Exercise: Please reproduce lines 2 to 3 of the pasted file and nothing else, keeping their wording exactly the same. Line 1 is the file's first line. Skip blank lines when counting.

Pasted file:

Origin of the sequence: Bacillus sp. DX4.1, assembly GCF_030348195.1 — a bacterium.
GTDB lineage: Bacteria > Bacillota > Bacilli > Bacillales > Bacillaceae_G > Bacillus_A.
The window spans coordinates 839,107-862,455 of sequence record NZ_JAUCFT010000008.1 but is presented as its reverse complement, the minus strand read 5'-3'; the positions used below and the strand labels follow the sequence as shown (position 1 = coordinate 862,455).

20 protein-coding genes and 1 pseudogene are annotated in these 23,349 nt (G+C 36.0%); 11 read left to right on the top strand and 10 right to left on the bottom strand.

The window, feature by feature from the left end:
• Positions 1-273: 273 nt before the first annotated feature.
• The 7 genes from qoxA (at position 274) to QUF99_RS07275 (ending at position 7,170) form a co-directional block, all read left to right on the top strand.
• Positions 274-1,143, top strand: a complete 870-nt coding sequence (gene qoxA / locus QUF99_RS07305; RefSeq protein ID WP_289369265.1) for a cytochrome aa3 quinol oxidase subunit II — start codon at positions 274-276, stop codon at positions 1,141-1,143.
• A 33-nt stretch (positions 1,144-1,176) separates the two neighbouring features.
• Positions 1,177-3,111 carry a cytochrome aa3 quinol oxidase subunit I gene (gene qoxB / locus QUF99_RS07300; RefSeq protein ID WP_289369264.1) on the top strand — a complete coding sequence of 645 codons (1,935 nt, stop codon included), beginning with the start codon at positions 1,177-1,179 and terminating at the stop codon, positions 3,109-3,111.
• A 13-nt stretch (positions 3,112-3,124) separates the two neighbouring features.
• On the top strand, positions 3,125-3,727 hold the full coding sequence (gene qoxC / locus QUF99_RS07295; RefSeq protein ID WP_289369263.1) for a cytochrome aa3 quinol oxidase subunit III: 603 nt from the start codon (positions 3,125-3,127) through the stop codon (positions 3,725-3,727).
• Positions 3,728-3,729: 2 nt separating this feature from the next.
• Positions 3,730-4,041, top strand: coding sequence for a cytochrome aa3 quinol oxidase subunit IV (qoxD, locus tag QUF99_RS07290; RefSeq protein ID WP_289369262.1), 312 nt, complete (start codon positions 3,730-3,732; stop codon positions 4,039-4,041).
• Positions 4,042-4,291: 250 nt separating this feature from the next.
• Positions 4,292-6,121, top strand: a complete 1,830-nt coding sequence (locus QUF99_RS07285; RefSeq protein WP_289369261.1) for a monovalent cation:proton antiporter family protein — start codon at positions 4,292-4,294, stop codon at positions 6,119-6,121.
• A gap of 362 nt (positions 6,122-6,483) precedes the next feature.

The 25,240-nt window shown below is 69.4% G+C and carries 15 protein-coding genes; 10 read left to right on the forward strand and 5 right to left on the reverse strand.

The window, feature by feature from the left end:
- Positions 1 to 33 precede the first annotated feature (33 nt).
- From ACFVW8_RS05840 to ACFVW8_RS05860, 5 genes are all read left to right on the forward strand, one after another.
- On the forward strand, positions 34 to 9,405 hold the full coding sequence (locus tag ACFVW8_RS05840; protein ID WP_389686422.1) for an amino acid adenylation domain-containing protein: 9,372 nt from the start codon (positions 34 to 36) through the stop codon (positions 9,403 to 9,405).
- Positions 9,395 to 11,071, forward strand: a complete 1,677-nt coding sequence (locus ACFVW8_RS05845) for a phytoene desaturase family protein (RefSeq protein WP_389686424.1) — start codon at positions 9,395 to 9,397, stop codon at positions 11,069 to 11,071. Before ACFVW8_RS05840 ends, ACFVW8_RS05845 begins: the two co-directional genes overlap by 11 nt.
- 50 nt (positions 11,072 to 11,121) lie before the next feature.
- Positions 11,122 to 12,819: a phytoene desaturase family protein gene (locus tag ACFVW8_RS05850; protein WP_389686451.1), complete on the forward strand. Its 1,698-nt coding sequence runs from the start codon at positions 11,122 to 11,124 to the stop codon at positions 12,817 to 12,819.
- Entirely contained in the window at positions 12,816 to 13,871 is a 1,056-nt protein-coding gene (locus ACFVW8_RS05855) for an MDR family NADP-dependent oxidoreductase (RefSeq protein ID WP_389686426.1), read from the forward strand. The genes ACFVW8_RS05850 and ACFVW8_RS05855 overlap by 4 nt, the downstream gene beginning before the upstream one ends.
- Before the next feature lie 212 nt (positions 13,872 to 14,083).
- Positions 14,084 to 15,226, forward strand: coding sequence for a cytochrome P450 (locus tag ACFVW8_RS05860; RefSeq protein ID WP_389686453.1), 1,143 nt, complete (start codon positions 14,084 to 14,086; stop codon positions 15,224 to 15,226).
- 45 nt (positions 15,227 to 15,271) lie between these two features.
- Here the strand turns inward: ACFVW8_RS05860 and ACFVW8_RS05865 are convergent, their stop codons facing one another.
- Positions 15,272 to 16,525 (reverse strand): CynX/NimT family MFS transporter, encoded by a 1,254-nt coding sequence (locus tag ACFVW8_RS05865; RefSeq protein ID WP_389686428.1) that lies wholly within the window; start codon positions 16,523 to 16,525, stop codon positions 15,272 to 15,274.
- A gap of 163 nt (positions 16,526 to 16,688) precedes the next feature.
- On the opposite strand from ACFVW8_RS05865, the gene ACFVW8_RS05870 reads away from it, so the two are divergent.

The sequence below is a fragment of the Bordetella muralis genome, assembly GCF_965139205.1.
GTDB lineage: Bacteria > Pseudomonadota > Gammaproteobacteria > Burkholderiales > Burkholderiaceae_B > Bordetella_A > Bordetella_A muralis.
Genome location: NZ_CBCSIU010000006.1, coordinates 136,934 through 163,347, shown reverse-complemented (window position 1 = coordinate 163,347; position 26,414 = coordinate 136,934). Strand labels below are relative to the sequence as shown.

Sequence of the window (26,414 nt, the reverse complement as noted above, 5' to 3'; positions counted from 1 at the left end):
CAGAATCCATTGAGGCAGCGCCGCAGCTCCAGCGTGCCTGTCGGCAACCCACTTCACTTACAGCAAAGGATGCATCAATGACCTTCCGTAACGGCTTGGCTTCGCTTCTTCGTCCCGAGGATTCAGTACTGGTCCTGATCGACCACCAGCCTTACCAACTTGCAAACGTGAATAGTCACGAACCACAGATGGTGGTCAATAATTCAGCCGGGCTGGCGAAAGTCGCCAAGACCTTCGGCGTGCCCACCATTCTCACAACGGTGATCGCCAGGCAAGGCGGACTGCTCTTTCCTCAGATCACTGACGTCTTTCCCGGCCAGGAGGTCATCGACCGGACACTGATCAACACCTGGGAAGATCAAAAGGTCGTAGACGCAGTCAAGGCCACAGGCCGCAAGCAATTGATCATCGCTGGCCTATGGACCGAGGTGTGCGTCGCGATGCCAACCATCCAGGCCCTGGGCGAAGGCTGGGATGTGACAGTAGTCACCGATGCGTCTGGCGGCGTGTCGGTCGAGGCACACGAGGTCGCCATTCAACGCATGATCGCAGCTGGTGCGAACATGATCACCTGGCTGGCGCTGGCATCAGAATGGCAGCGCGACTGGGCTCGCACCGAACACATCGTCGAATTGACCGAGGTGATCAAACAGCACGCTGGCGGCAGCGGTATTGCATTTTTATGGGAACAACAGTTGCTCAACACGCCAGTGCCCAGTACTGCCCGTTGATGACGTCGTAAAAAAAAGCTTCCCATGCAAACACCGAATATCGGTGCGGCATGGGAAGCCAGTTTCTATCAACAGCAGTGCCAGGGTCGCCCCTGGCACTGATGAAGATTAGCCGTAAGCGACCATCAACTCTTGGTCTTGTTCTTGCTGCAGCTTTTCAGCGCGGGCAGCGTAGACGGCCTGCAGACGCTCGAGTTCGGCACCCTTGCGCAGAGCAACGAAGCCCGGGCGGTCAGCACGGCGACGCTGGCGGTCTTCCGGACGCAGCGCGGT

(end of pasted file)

GTDB lineage: Bacteria > Bacillota > Bacilli > Bacillales > Bacillaceae_G > Bacillus_A.
The window spans coordinates 839,107-862,455 of sequence record NZ_JAUCFT010000008.1 but is presented as its reverse complement, the minus strand read 5'-3'; the positions used below and the strand labels follow the sequence as shown (position 1 = coordinate 862,455).